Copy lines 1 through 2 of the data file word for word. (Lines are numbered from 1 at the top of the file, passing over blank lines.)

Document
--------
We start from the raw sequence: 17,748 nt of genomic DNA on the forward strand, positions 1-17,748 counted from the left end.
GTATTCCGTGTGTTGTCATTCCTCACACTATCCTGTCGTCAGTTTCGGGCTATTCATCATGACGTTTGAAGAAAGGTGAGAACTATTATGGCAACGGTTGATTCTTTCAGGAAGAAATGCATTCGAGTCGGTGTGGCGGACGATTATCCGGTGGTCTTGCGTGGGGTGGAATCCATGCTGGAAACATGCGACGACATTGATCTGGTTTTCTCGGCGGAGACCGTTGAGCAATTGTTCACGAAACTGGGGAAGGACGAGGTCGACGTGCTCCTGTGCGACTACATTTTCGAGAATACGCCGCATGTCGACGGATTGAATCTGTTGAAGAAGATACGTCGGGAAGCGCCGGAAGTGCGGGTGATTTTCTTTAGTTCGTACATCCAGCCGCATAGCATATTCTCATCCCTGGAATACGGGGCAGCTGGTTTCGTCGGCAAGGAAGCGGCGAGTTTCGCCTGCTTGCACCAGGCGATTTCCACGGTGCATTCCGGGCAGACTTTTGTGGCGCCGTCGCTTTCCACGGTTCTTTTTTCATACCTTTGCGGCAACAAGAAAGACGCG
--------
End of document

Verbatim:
We start from the raw sequence: 17,748 nt of genomic DNA on the forward strand, positions 1-17,748 counted from the left end.
GTATTCCGTGTGTTGTCATTCCTCACACTATCCTGTCGTCAGTTTCGGGCTATTCATCATGACGTTTGAAGAAAGGTGAGAACTATTATGGCAACGGTTGATTCTTTCAGGAAGAAATGCATTCGAGTCGGTGTGGCGGACGATTATCCGGTGGTCTTGCGTGGGGTGGAATCCATGCTGGAAACATGCGACGACATTGATCTGGTTTTCTCGGCGGAGACCGTTGAGCAATTGTTCACGAAACTGGGGAAGGACGAGGTCGACGTGCTCCTGTGCGACTACATTTTCGAGAATACGCCGCATGTCGACGGATTGAATCTGTTGAAGAAGATACGTCGGGAAGCGCCGGAAGTGCGGGTGATTTTCTTTAGTTCGTACATCCAGCCGCATAGCATATTCTCATCCCTGGAATACGGGGCAGCTGGTTTCGTCGGCAAGGAAGCGGCGAGTTTCGCCTGCTTGCACCAGGCGATTTCCACGGTGCATTCCGGGCAGACTTTTGTGGCGCCGTCGCTTTCCACGGTTCTTTTTTCATACCTTTGCGGCAACAAGAAAGACGCG